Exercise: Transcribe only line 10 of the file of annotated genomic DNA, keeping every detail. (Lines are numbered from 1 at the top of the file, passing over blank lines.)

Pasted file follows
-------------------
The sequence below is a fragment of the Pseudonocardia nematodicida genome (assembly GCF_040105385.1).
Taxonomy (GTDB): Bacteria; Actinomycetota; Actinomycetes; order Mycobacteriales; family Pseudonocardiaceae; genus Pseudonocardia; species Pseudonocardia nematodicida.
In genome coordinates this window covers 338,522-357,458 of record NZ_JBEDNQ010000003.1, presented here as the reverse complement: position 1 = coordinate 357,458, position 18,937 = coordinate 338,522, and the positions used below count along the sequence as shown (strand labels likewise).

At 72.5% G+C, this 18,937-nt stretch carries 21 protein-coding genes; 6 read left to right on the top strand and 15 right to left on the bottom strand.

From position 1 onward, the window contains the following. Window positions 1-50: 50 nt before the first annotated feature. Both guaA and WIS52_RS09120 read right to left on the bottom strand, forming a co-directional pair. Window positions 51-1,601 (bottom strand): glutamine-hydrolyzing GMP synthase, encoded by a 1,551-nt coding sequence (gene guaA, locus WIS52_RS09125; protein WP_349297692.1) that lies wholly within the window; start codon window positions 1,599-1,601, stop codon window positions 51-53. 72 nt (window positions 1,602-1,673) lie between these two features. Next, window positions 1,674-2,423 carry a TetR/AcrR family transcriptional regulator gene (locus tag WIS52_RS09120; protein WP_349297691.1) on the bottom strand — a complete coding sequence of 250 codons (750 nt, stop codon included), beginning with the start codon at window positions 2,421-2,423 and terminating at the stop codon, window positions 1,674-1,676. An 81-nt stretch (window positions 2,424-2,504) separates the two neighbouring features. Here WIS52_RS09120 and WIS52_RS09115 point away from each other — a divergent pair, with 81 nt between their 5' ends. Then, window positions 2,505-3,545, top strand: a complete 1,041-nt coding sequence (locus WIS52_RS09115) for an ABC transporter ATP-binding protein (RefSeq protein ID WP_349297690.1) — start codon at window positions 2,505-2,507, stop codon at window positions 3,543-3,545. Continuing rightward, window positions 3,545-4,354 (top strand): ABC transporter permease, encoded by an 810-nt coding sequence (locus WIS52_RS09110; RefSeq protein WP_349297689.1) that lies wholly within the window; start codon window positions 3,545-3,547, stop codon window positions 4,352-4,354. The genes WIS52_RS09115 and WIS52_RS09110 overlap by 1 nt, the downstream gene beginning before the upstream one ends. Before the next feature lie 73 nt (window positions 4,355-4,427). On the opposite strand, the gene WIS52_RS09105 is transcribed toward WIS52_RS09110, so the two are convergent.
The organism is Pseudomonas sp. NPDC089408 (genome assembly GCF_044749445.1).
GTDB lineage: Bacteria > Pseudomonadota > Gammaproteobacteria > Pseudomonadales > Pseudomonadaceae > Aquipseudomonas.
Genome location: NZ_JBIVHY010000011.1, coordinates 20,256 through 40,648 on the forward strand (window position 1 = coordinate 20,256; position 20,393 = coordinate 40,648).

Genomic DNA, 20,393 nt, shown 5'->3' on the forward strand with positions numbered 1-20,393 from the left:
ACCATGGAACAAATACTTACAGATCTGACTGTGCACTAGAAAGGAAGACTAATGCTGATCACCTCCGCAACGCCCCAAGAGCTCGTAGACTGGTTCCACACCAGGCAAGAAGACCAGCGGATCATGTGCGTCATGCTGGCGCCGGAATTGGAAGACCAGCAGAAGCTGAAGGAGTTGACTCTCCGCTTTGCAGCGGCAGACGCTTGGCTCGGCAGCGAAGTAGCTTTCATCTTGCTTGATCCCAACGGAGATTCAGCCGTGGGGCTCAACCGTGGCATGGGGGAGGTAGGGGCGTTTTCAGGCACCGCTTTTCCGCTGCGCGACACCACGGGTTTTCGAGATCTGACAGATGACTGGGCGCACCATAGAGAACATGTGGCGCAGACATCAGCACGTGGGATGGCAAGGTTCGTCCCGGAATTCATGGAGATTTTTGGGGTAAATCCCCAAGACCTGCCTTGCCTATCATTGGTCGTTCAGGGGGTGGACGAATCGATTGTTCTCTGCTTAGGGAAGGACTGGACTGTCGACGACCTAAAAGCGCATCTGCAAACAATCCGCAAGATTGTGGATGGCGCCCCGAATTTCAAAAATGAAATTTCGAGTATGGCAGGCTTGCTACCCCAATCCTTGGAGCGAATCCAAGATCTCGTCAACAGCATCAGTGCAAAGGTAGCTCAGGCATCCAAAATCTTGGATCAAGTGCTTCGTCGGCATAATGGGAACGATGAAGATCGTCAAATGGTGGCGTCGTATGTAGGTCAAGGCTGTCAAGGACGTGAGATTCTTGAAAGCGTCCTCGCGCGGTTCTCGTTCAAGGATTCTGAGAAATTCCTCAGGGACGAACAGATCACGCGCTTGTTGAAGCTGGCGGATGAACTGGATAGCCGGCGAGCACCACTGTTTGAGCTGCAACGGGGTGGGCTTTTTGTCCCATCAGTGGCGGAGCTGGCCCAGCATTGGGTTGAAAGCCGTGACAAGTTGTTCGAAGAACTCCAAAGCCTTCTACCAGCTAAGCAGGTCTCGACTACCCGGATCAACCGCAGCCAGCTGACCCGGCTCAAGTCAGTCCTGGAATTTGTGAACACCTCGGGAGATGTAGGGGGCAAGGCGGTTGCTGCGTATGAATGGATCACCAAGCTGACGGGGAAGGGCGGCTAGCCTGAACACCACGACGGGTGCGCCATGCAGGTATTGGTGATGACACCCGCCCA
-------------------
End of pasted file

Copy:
ACCATGGAACAAATACTTACAGATCTGACTGTGCACTAGAAAGGAAGACTAATGCTGATCACCTCCGCAACGCCCCAAGAGCTCGTAGACTGGTTCCACACCAGGCAAGAAGACCAGCGGATCATGTGCGTCATGCTGGCGCCGGAATTGGAAGACCAGCAGAAGCTGAAGGAGTTGACTCTCCGCTTTGCAGCGGCAGACGCTTGGCTCGGCAGCGAAGTAGCTTTCATCTTGCTTGATCCCAACGGAGATTCAGCCGTGGGGCTCAACCGTGGCATGGGGGAGGTAGGGGCGTTTTCAGGCACCGCTTTTCCGCTGCGCGACACCACGGGTTTTCGAGATCTGACAGATGACTGGGCGCACCATAGAGAACATGTGGCGCAGACATCAGCACGTGGGATGGCAAGGTTCGTCCCGGAATTCATGGAGATTTTTGGGGTAAATCCCCAAGACCTGCCTTGCCTATCATTGGTCGTTCAGGGGGTGGACGAATCGATTGTTCTCTGCTTAGGGAAGGACTGGACTGTCGACGACCTAAAAGCGCATCTGCAAACAATCCGCAAGATTGTGGATGGCGCCCCGAATTTCAAAAATGAAATTTCGAGTATGGCAGGCTTGCTACCCCAATCCTTGGAGCGAATCCAAGATCTCGTCAACAGCATCAGTGCAAAGGTAGCTCAGGCATCCAAAATCTTGGATCAAGTGCTTCGTCGGCATAATGGGAACGATGAAGATCGTCAAATGGTGGCGTCGTATGTAGGTCAAGGCTGTCAAGGACGTGAGATTCTTGAAAGCGTCCTCGCGCGGTTCTCGTTCAAGGATTCTGAGAAATTCCTCAGGGACGAACAGATCACGCGCTTGTTGAAGCTGGCGGATGAACTGGATAGCCGGCGAGCACCACTGTTTGAGCTGCAACGGGGTGGGCTTTTTGTCCCATCAGTGGCGGAGCTGGCCCAGCATTGGGTTGAAAGCCGTGACAAGTTGTTCGAAGAACTCCAAAGCCTTCTACCAGCTAAGCAGGTCTCGACTACCCGGATCAACCGCAGCCAGCTGACCCGGCTCAAGTCAGTCCTGGAATTTGTGAACACCTCGGGAGATGTAGGGGGCAAGGCGGTTGCTGCGTATGAATGGATCACCAAGCTGACGGGGAAGGGCGGCTAGCCTGAACACCACGACGGGTGCGCCATGCAGGTATTGGTGATGACACCCGCCCA